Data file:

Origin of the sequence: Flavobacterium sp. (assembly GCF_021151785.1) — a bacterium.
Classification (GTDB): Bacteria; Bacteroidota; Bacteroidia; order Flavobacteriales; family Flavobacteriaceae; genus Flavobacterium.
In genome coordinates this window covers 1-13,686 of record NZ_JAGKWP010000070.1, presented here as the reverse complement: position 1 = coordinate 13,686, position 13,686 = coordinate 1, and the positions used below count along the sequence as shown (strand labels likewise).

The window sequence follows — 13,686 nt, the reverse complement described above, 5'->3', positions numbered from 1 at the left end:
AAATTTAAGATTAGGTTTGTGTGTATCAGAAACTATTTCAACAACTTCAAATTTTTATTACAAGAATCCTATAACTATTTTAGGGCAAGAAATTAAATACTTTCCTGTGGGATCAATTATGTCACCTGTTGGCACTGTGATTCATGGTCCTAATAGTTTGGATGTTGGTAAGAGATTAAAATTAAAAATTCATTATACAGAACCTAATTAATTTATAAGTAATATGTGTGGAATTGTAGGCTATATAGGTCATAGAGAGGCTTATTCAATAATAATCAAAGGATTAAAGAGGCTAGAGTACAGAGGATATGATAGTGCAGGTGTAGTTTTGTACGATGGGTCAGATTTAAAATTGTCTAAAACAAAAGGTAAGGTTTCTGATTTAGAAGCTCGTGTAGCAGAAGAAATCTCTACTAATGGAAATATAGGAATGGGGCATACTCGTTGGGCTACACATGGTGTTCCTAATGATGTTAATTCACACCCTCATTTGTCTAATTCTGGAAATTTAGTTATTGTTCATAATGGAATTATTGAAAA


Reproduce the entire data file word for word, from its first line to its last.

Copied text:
Origin of the sequence: Flavobacterium sp. (assembly GCF_021151785.1) — a bacterium.
Classification (GTDB): Bacteria; Bacteroidota; Bacteroidia; order Flavobacteriales; family Flavobacteriaceae; genus Flavobacterium.
In genome coordinates this window covers 1-13,686 of record NZ_JAGKWP010000070.1, presented here as the reverse complement: position 1 = coordinate 13,686, position 13,686 = coordinate 1, and the positions used below count along the sequence as shown (strand labels likewise).

The window sequence follows — 13,686 nt, the reverse complement described above, 5'->3', positions numbered from 1 at the left end:
AAATTTAAGATTAGGTTTGTGTGTATCAGAAACTATTTCAACAACTTCAAATTTTTATTACAAGAATCCTATAACTATTTTAGGGCAAGAAATTAAATACTTTCCTGTGGGATCAATTATGTCACCTGTTGGCACTGTGATTCATGGTCCTAATAGTTTGGATGTTGGTAAGAGATTAAAATTAAAAATTCATTATACAGAACCTAATTAATTTATAAGTAATATGTGTGGAATTGTAGGCTATATAGGTCATAGAGAGGCTTATTCAATAATAATCAAAGGATTAAAGAGGCTAGAGTACAGAGGATATGATAGTGCAGGTGTAGTTTTGTACGATGGGTCAGATTTAAAATTGTCTAAAACAAAAGGTAAGGTTTCTGATTTAGAAGCTCGTGTAGCAGAAGAAATCTCTACTAATGGAAATATAGGAATGGGGCATACTCGTTGGGCTACACATGGTGTTCCTAATGATGTTAATTCACACCCTCATTTGTCTAATTCTGGAAATTTAGTTATTGTTCATAATGGAATTATTGAAAA